Alternatively, a U.S. Holder of “marketable stock” (as defined below) in a PFIC may make a mark-to-market election with respect to shares of a PFIC to elect out of the tax treatment discussed above. If a U.S. Holder makes a valid mark-to-market election for the common shares, the U.S. Holder will include in income each year an amount equal to the excess, if any, of the fair market value of the common shares as of the close of its taxable year over its adjusted basis in such common shares. The U.S. Holder is allowed a deduction for the excess, if any, of the adjusted basis of the common shares over their fair market value as of the close of the taxable year. However, deductions are allowable only to the extent of any net mark-to-market gains on the common shares included in the U.S. Holder’s income for prior taxable years. Amounts included in a U.S. Holder’s income under a mark-to-market election, as well as gain on the actual sale or other disposition of the common shares, are treated as ordinary income. Ordinary loss treatment also applies to the deductible portion of any mark-to-market loss on the common shares, as well as to any loss realized on the actual sale or disposition of the common shares, to the extent that the amount of such loss does not exceed the net mark-to-market gains previously included for such common shares. A U.S. Holder’s basis in the common shares will be adjusted to reflect any such income or loss amounts. If a U.S. Holder makes such an election, the tax rules that ordinarily apply to distributions by corporations that are not PFICs would apply to distributions by us, except that the lower applicable capital gains rate for “qualified dividend income” discussed above under “Dividends and Other Distributions on the Common Shares” would not apply.
 
The mark-to-market election is available only for “marketable stock,” which is stock that is traded in other than de minimis quantities on at least 15 days during each calendar quarter on a qualified exchange, including the Nasdaq Global Market, or other market, as defined in applicable U.S. Treasury regulations. We expect that our common shares will continue to be listed on the Nasdaq Global Market and, consequently, the mark-to-market election would be available to U.S. Holders of common shares were we to be a PFIC.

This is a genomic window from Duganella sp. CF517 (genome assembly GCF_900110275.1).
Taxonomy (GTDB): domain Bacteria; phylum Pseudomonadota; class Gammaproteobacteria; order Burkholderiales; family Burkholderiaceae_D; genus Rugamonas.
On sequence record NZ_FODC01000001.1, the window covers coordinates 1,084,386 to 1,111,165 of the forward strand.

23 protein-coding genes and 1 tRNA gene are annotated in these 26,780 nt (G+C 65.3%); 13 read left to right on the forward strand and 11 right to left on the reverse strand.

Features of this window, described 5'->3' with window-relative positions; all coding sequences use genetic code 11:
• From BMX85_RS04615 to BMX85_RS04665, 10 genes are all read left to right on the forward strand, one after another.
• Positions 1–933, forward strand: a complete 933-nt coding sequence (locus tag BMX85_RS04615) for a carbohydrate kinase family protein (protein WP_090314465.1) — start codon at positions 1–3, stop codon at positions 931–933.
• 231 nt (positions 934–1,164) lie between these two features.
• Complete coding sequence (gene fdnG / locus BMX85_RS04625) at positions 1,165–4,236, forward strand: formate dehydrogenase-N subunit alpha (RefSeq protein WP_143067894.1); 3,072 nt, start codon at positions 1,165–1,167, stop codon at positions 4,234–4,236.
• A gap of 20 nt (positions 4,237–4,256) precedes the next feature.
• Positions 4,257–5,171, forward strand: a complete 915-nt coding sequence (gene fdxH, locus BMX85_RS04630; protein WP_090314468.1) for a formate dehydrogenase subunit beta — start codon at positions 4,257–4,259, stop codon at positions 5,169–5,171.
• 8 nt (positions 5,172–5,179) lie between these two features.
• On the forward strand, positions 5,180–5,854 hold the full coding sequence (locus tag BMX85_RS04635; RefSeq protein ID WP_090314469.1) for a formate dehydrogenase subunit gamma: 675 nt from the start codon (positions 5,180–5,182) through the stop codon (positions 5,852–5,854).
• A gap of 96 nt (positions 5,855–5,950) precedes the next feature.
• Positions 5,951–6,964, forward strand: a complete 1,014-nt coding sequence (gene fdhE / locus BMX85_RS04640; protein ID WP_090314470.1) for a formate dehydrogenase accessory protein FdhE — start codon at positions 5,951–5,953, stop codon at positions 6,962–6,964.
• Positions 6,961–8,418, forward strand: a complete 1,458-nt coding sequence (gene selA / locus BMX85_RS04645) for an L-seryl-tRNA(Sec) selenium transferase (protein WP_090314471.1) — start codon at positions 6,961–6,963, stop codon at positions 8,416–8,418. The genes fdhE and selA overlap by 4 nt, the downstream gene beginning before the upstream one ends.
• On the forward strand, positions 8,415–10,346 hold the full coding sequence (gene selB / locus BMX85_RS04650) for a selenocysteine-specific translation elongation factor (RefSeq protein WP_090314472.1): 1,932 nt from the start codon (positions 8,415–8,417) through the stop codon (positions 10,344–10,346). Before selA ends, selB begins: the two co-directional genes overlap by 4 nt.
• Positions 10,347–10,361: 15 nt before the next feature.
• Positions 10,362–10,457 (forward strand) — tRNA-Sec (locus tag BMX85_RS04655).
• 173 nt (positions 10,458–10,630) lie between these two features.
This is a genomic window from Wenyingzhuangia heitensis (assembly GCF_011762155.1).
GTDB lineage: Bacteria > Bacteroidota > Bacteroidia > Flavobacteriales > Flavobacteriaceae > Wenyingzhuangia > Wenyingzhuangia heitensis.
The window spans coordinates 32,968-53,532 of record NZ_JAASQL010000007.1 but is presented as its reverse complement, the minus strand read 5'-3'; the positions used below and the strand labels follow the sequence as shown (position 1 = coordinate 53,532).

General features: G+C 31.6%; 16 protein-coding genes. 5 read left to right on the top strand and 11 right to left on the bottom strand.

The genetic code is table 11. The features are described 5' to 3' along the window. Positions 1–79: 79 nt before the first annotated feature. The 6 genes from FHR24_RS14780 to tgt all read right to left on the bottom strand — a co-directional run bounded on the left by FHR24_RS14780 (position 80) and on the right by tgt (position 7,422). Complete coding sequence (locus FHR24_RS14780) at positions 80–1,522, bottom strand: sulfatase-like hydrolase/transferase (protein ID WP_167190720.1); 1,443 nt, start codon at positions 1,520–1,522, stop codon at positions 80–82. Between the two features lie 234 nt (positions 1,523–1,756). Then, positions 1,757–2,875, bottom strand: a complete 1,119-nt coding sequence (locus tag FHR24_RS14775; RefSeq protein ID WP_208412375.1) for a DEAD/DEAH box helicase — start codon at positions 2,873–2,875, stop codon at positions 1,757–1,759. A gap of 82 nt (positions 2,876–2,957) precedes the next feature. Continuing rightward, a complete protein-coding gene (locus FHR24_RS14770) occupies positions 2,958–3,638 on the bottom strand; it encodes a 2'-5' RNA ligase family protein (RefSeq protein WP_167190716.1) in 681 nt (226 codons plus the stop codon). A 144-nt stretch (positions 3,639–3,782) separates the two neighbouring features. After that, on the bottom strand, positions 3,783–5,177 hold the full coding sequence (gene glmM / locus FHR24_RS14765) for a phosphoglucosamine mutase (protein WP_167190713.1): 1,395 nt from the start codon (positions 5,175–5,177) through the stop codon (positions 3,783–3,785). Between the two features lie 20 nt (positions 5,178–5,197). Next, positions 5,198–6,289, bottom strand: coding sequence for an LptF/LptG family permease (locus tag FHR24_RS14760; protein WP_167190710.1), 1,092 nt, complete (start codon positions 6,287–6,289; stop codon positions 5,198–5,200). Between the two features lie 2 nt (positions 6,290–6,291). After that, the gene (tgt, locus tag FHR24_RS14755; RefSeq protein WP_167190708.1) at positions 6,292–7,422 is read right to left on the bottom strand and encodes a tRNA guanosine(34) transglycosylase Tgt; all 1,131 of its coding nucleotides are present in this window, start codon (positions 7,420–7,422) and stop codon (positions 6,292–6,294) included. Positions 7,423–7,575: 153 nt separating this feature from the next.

If a non-U.S. corporation is a PFIC, a holder of shares in that corporation can avoid taxation under the rules described above by making a “qualified electing fund” election to include its share of the corporation’s income on a current basis. However, a U.S. Holder can make a qualified electing fund election with respect to its common shares only if we furnish the U.S. Holder annually with certain tax information, and we do not intend to prepare or provide such information.
 
Under newly enacted legislation, unless otherwise provided by the U.S. Treasury, each U.S. shareholder of a PFIC is required to file an annual report containing such information as the U.S. Treasury may require.
 
U.S. Holders are urged to consult their tax advisors regarding the application of the PFIC rules to the ownership and disposition of common shares.
 
Reporting and Backup Withholding
 
For taxable years beginning after March 18, 2010, new legislation requires certain U.S. Holders who are individuals to report information relating to an interest in our common shares, subject to certain exceptions (including an exception for common shares held in accounts maintained by certain financial institutions).